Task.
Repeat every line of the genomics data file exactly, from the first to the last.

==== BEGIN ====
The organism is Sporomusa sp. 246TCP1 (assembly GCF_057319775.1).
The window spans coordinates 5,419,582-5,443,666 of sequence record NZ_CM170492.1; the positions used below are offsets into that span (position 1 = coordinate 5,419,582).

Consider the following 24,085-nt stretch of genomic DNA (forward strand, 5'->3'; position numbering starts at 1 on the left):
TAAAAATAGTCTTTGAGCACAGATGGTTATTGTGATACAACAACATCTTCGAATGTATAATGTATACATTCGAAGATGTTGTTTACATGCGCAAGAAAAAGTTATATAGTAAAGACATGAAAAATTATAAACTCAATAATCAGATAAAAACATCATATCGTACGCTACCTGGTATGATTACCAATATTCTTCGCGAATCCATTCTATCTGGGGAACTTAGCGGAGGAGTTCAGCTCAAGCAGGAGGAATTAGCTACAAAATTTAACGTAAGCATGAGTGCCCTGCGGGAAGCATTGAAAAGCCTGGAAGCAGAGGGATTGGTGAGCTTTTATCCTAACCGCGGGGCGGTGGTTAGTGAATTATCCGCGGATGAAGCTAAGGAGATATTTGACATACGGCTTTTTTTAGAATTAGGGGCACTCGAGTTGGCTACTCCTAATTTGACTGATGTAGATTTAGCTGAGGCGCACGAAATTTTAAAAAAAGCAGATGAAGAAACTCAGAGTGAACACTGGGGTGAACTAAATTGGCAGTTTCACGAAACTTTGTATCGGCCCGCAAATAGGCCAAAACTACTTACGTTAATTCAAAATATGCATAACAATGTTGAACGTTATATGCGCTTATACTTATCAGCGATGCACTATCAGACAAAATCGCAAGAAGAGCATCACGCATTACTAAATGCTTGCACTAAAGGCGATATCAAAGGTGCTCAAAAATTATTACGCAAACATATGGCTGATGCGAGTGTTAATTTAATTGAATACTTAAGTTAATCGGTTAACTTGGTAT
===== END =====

The organism is Sporomusa sp. 246TCP1 (assembly GCF_057319775.1).
The window spans coordinates 5,419,582-5,443,666 of sequence record NZ_CM170492.1; the positions used below are offsets into that span (position 1 = coordinate 5,419,582).

Consider the following 24,085-nt stretch of genomic DNA (forward strand, 5'->3'; position numbering starts at 1 on the left):
TAAAAATAGTCTTTGAGCACAGATGGTTATTGTGATACAACAACATCTTCGAATGTATAATGTATACATTCGAAGATGTTGTTTACATGCGCAAGAAAAAGTTATATAGTAAAGACATGAAAAATTATAAACTCAATAATCAGATAAAAACATCATATCGTACGCTACCTGGTATGATTACCAATATTCTTCGCGAATCCATTCTATCTGGGGAACTTAGCGGAGGAGTTCAGCTCAAGCAGGAGGAATTAGCTACAAAATTTAACGTAAGCATGAGTGCCCTGCGGGAAGCATTGAAAAGCCTGGAAGCAGAGGGATTGGTGAGCTTTTATCCTAACCGCGGGGCGGTGGTTAGTGAATTATCCGCGGATGAAGCTAAGGAGATATTTGACATACGGCTTTTTTTAGAATTAGGGGCACTCGAGTTGGCTACTCCTAATTTGACTGATGTAGATTTAGCTGAGGCGCACGAAATTTTAAAAAAAGCAGATGAAGAAACTCAGAGTGAACACTGGGGTGAACTAAATTGGCAGTTTCACGAAACTTTGTATCGGCCCGCAAATAGGCCAAAACTACTTACGTTAATTCAAAATATGCATAACAATGTTGAACGTTATATGCGCTTATACTTATCAGCGATGCACTATCAGACAAAATCGCAAGAAGAGCATCACGCATTACTAAATGCTTGCACTAAAGGCGATATCAAAGGTGCTCAAAAATTATTACGCAAACATATGGCTGATGCGAGTGTTAATTTAATTGAATACTTAAGTTAATCGGTTAACTTGGTAT